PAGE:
- Universities can elevate their online portfolios by focusing on five leading strategies:
- Support students to thrive by familiarising them with learning technologies and your university culture
- Use technology to foster connection and a sense of belonging
- Design an optimal suite of learning materials for the online student, leveraging the latest principles and frameworks
- Structure courses so students can optimise their time management and wellbeing
- Include a strong employability focus to prepare students for their careers
To help our university partners to stay at the forefront, OES constantly scans the global higher education sector to identify teaching, learning and education technology trends. Alongside this, we conduct extensive student journey mapping to identify pain points and opportunities for support. We look at how we can test and embed emerging ideas for our partners – and how we can assist them to advance their learning and teaching technology solutions to stay ahead of their competition.
Of course, not every trend equates to best practice online learning. But new ideas that are grounded in a student-centric, high-touch approach are most likely to improve learning experiences.
According to HolonIQ, best practice online learning is “student-centred, aligned with learning outcomes, accessible to all learners and effectively designed and delivered.” So, what should institutions – particularly those that rushed into online delivery as a result of the pandemic – be focusing on to elevate their online portfolios?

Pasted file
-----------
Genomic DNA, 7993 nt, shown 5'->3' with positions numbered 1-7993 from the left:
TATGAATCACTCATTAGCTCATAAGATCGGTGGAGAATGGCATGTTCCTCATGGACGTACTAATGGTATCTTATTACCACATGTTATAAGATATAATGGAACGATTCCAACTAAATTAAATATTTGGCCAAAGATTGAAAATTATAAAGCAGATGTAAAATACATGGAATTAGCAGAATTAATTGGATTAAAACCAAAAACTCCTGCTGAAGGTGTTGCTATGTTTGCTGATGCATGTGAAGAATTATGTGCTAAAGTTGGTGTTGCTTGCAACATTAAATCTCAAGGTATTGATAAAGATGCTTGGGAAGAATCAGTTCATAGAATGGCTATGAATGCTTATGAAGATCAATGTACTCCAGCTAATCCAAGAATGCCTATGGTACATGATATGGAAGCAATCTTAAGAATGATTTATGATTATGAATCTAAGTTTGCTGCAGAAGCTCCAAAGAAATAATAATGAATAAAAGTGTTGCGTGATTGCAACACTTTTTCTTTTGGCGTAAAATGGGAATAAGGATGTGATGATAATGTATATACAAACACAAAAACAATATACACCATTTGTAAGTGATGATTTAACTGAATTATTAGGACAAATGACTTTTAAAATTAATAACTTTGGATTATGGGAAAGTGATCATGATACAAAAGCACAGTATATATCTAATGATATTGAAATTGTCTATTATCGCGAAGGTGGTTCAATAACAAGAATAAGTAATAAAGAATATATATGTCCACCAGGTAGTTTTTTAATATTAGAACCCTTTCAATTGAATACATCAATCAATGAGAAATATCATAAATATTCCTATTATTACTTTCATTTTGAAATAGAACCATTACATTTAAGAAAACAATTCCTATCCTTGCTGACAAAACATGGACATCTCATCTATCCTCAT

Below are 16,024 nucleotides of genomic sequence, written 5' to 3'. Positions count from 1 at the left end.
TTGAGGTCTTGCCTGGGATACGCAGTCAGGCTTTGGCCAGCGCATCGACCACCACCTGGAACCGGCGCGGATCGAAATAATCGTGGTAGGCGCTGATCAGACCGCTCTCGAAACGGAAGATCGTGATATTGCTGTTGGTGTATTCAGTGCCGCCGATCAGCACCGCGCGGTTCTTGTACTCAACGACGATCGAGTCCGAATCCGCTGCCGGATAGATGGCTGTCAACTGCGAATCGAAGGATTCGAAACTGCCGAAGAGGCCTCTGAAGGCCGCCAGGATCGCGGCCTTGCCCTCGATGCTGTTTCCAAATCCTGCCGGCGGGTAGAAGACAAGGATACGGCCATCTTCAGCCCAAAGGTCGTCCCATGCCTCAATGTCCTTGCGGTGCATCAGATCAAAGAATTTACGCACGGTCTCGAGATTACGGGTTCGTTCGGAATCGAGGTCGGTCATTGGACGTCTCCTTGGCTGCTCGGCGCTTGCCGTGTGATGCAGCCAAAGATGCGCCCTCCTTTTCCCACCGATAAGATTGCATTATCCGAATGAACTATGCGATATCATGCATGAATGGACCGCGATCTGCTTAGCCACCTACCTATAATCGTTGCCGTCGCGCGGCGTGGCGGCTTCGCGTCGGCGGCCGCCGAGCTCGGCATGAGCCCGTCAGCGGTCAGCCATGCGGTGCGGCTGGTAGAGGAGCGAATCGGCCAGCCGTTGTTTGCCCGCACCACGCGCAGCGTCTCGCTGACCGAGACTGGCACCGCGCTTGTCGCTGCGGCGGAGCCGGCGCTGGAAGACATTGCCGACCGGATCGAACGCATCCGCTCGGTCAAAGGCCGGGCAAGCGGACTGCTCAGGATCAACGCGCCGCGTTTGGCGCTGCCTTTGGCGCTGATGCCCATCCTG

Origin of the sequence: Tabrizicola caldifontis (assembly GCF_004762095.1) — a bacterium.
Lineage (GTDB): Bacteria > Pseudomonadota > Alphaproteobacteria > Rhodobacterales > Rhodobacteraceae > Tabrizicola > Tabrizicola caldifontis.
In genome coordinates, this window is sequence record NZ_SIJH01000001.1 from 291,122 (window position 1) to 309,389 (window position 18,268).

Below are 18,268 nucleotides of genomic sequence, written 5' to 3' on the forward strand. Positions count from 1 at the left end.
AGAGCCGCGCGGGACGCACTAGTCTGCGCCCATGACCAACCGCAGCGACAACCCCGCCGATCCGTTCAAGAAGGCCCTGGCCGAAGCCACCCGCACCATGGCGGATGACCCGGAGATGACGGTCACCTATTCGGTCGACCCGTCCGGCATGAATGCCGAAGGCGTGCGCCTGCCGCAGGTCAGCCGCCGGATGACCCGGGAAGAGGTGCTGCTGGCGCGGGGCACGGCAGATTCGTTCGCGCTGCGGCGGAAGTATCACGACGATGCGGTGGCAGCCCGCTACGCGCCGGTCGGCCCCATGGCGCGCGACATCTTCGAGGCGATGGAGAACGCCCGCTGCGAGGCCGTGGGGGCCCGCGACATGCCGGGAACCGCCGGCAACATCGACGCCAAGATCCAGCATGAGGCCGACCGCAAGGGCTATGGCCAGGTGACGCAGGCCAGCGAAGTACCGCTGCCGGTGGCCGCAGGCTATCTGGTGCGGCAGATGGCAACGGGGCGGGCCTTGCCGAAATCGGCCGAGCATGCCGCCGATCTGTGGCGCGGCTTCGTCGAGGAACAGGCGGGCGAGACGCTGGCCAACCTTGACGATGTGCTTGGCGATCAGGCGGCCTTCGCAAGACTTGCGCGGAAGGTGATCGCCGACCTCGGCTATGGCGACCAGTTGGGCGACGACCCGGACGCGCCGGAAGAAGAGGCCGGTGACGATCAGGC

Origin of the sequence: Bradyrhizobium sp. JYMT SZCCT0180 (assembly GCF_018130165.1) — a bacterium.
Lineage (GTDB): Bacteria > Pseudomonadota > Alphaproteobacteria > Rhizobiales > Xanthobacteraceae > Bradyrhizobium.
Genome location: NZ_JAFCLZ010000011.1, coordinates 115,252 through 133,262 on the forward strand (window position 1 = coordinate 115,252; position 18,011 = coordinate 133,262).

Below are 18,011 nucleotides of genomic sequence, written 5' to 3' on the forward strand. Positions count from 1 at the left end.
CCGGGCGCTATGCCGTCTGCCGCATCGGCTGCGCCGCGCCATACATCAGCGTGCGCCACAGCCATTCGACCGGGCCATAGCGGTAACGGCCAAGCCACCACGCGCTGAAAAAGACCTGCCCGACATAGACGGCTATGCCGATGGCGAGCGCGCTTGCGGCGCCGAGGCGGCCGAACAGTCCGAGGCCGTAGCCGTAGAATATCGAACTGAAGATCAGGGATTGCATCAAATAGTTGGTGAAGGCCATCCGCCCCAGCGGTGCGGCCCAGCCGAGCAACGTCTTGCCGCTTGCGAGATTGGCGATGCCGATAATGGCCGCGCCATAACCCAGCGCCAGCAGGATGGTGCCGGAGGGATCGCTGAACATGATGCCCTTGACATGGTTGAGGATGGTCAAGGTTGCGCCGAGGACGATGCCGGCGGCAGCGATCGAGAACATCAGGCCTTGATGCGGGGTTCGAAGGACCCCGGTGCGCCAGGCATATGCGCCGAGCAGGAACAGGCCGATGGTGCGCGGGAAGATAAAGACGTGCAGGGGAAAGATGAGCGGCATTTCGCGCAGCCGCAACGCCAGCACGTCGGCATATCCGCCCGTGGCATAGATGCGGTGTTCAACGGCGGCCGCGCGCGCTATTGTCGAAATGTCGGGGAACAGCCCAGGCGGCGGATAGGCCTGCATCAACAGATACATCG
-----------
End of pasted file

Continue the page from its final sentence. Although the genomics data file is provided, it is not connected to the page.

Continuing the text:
Our own student journey mapping and sector scans, combined with current industry research, reveal five leading strategies to deliver highly engaging, genuinely impactful online programs:
Support students as they transition to study
Many students who choose to learn online are returning to study after time away from any type of formal education. They need to be supported to become familiar with the culture of the university, the learning technologies they will be using, and how to thrive in this environment. At OES we have set up a series of ‘getting started’ modules that students undertake prior to beginning their studies. We then ensure students receive support at critical points on their study journey. Our student engagement tool uses learning analytics to identify risk factors and provide real-time updates to tutors, so they can reach out and support students via optimally timed SMS, calls and messages from within the learning management system.
Use technology to foster each student’s sense of belonging
Connection is very important for online students and a sense of belonging is correlated with better student outcomes. Through careful design, the best online courses optimise opportunities for individual learning balanced with activities focused on collaboration with peers. Technology now allows us to have (almost!) seamless virtual interaction. Purposeful use of social interaction tools (Teams/Slack/Zoom/Collaborate etc) and interactive video technologies that allow students to comment and discuss in real time are key. AI and immersive, virtual reality simulations allow students to practice skills and get immediate feedback prior to high stakes industry placements or interviews. Discipline-based learning technologies are also valuable. For example, coding rooms can be employed to enable Information Technology students to collaboratively edit code and learn from each other, and in the Design field, Miro boards can allow students to collaborate and give feedback on design concepts.